Merry Christmas, y’all.

 

Well, I see by the headlines that the Lucy and Ethel of Foggy Bottom have covered themselves with infamy in recent days. Marie Harf and Jen Psaki have outdone themselves as improv comedians – the dim blond in outsized glasses, and her even dimmer sort-of-brunette and horse-faced sidekick. I can only hope that the few remaining State Department professionals are cringing and pounding down another stiff drink every time one of them opens their mouth on national news. God save us – the psychotics of ISIS/ISIL are only being driven to char-roast and behead prisoners – because they are poor and don’t have jobs. Jen and Marie, sweetie, I will say this only once, so I hope you can put down the latest hashtag campaign and pay attention – the ISISlings have jobs, and ones which they appear to enjoy very much, have volunteered enthusiastically for and which enjoy the approval and support – monetary and otherwise – of a fair portion of Muslims.

It’s tragic to think that this hapless pair of ditzes are the best and brightest that the Obama administration State Department can field. I can only hope that they were hired to make John “I served in Vietnam, you know” Kerry look like a towering intellect. And that he’s not all that bright himself, so I suppose this was the best they could do without raiding the ranks of Special Education classes.

26. September 2014 · Comments Off · Categories: History, World

I was going to write about another mildly notorious woman – an imperishably ladylike and competent professional gambler who was a figure of note in her day on the Texas frontier – for today, but I noted the departure of Deborah, known to her family as Debo, the last of the notorious Mitfords, from this mortal plane. Yeah, it was in the Daily Mail website, but they had a number of lovely archive pictures of her, taken throughout her life – which through no particular fault of her own – was spiced with notoriety. Deborah, the Dowager Duchess of Devonshire – which sounds like a made-up title for one of those horrible regency romances – was privileged and burdened, I think – in about the same degree.

That she bore that burden with a fair degree of graceful competence – and added to that – wit, insouciance, and that indefinable quality called ‘class’ and remained stalwart under it for all of her life – is something that bears contemplation. She was home-schooled, as it seems, eccentrically under the rule of a very eccentric father. She and her sisters were only expected to marry well, into the peerage if it all possible, and be ornaments to their husbands various careers, much as Englishwomen of their class had been schooled to do since time immemorial. But unexpectedly, she and her sisters – all attractive, intelligent and charming – also turned out to be fairly strong-willed and wildly independent in thought. In the hothouse of the 1930s, that meant political thought. This led three of her older sisters down some very strange political and social paths; two into notoriously enthusiastic sympathy verging on the treasonous with the Nazis in the lead-up to and during WWII and one – a dedicated Communist – into eloping with her second-cousin and going with him to report on the Spanish Civil War. One older sister became a writer of considerable note, penning historical biographies and several popular novels based on Mitford family life, the dedicated Communist sister ventured into journalism and civil rights, while another married into relatively respectable obscurity … just as Deborah herself did in 1941, to Andrew Cavendish, the younger son of a duke. Likely they had also expected lives of relatively respectable obscurity, although that could not entirely be depended upon, due to their bonds of kin- and friendship with any number of newsworthy people on either side of the Atlantic.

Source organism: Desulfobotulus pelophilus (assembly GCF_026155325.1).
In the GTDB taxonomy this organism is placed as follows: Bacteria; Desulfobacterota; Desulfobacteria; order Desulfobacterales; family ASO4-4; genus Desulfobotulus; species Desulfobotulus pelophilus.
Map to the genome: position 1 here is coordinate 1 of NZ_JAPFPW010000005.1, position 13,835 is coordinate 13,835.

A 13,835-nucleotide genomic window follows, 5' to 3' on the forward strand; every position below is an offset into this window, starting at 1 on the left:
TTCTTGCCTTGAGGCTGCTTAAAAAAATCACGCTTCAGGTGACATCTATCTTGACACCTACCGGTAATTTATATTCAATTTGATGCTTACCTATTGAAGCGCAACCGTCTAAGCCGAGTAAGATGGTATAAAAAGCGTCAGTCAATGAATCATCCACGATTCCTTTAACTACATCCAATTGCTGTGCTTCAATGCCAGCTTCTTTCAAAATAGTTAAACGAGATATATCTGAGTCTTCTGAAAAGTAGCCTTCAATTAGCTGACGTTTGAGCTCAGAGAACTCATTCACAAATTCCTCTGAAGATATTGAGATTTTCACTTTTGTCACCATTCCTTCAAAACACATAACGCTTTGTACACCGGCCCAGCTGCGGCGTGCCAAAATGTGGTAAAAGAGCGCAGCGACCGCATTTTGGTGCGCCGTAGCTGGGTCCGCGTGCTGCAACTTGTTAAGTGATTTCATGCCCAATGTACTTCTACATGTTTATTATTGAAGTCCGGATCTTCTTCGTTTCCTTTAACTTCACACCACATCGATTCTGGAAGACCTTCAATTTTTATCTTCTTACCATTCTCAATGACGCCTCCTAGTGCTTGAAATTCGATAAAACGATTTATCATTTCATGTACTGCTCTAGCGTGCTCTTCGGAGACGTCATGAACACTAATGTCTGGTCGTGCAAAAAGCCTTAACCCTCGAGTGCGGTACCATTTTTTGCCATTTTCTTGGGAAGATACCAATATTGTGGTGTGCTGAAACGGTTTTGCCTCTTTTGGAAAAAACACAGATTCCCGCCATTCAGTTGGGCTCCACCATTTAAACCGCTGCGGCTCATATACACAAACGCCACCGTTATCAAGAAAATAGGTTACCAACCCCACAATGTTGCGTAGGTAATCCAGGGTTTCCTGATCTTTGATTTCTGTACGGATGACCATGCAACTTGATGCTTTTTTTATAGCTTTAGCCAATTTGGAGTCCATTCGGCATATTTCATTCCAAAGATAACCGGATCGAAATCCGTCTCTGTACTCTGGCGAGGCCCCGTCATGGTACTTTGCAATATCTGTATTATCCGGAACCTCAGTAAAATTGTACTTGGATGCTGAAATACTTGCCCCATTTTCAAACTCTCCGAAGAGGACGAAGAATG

Such expectations were shattered by the wartime death of Andrew Cavendish’s older brother, the expected heir to the honors and property, along with the responsibility and the crippling tax burden. Within another handful of years, they took it on; the huge, crumbling stately manor of Chatsworth, which had been neglected for many years. Together they worked to open it to the public, to restore and revive an architectural and cultural treasure. It took, according to the linked account, nearly a quarter of a century to pay off the death duties on the Devonshire estates. She and her husband were also keen gardeners, and the grounds of Chatsworth are at least a much of a work of living art as the house itself. Always a prolific letter-writer, and with the example of two of her sisters to inspire her, she also turned to writing books – chiefly to do with Chatsworth, but also a memoir of her husband, her own memoir of growing up Mitford, and a collection of letters between herself and Patrick Leigh-Fermor. Many of the comments attached to the linked story mentioned encounters with her in person; a gracious, charismatic and quietly formidable woman, and one of a sort that we will likely not see again.

Between my English and Scots-Irish-English grandparents, a deep and abiding love of English literature and history, a fair number of English friends, and two long-ago summers sojourns in Britain doing the youth hostel and Brit-Rail Pass, I’ve always looked on the place as my metaphorical second country. I know it about as well as any American could and not actually be in residence there, and I’ve always kept in touch – through English magazines, newspapers and yes, in recent years through websites. Yes, and I score sufficiently high on any number of those quizzes testing American knowledge of British slang to say, with perfect truth, that I speak fluent Brit. (Although I can’t place British regional accents … something to do with acquiring most of this knowledge from the printed page rather than the spoken word.)